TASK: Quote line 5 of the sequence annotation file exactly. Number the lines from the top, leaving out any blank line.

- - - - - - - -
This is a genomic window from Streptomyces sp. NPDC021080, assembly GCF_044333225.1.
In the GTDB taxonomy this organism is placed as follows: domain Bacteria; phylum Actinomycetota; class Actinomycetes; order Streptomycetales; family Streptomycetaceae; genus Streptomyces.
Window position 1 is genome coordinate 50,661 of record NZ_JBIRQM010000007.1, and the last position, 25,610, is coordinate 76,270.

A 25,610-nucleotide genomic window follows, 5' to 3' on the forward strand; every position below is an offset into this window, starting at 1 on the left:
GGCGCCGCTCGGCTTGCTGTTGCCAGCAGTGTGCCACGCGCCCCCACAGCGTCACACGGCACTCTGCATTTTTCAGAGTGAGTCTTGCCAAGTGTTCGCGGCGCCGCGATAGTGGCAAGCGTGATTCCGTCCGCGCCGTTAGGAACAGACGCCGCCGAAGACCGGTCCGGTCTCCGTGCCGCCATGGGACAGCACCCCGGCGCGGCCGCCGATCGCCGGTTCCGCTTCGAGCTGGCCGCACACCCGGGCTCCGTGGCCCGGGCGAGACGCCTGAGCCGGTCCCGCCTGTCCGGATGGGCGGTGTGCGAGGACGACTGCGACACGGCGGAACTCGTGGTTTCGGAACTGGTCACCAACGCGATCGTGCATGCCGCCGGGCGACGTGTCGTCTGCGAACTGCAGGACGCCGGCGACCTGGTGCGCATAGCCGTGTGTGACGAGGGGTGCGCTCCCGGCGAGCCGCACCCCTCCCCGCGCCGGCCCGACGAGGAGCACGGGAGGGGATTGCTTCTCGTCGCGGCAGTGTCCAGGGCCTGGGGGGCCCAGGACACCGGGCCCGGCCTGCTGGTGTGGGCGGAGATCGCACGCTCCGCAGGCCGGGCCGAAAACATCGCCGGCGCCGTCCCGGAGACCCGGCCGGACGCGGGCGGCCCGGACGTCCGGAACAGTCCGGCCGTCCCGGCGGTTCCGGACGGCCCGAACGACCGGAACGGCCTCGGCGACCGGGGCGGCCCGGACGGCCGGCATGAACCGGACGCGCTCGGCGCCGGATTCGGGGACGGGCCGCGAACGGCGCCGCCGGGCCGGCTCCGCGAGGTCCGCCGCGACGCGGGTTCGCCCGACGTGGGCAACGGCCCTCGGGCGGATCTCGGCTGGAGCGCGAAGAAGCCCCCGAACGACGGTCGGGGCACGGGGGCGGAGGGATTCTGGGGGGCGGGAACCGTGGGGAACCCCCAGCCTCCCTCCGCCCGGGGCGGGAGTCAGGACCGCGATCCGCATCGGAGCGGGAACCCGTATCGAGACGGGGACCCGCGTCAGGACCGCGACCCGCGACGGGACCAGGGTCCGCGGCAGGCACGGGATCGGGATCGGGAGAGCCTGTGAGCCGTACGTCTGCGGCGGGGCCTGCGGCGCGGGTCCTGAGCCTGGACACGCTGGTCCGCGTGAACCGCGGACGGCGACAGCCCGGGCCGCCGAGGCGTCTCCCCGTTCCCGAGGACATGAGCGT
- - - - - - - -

GGCGCCGCTCGGCTTGCTGTTGCCAGCAGTGTGCCACGCGCCCCCACAGCGTCACACGGCACTCTGCATTTTTCAGAGTGAGTCTTGCCAAGTGTTCGCGGCGCCGCGATAGTGGCAAGCGTGATTCCGTCCGCGCCGTTAGGAACAGACGCCGCCGAAGACCGGTCCGGTCTCCGTGCCGCCATGGGACAGCACCCCGGCGCGGCCGCCGATCGCCGGTTCCGCTTCGAGCTGGCCGCACACCCGGGCTCCGTGGCCCGGGCGAGACGCCTGAGCCGGTCCCGCCTGTCCGGATGGGCGGTGTGCGAGGACGACTGCGACACGGCGGAACTCGTGGTTTCGGAACTGGTCACCAACGCGATCGTGCATGCCGCCGGGCGACGTGTCGTCTGCGAACTGCAGGACGCCGGCGACCTGGTGCGCATAGCCGTGTGTGACGAGGGGTGCGCTCCCGGCGAGCCGCACCCCTCCCCGCGCCGGCCCGACGAGGAGCACGGGAGGGGATTGCTTCTCGTCGCGGCAGTGTCCAGGGCCTGGGGGGCCCAGGACACCGGGCCCGGCCTGCTGGTGTGGGCGGAGATCGCACGCTCCGCAGGCCGGGCCGAAAACATCGCCGGCGCCGTCCCGGAGACCCGGCCGGACGCGGGCGGCCCGGACGTCCGGAACAGTCCGGCCGTCCCGGCGGTTCCGGACGGCCCGAACGACCGGAACGGCCTCGGCGACCGGGGCGGCCCGGACGGCCGGCATGAACCGGACGCGCTCGGCGCCGGATTCGGGGACGGGCCGCGAACGGCGCCGCCGGGCCGGCTCCGCGAGGTCCGCCGCGACGCGGGTTCGCCCGACGTGGGCAACGGCCCTCGGGCGGATCTCGGCTGGAGCGCGAAGAAGCCCCCGAACGACGGTCGGGGCACGGGGGCGGAGGGATTCTGGGGGGCGGGAACCGTGGGGAACCCCCAGCCTCCCTCCGCCCGGGGCGGGAGTCAGGACCGCGATCCGCATCGGAGCGGGAACCCGTATCGAGACGGGGACCCGCGTCAGGACCGCGACCCGCGACGGGACCAGGGTCCGCGGCAGGCACGGGATCGGGATCGGGAGAGCCTGTGAGCCGTACGTCTGCGGCGGGGCCTGCGGCGCGGGTCCTGAGCCTGGACACGCTGGTCCGCGTGAACCGCGGACGGCGACAGCCCGGGCCGCCGAGGCGTCTCCCCGTTCCCGAGGACATGAGCGT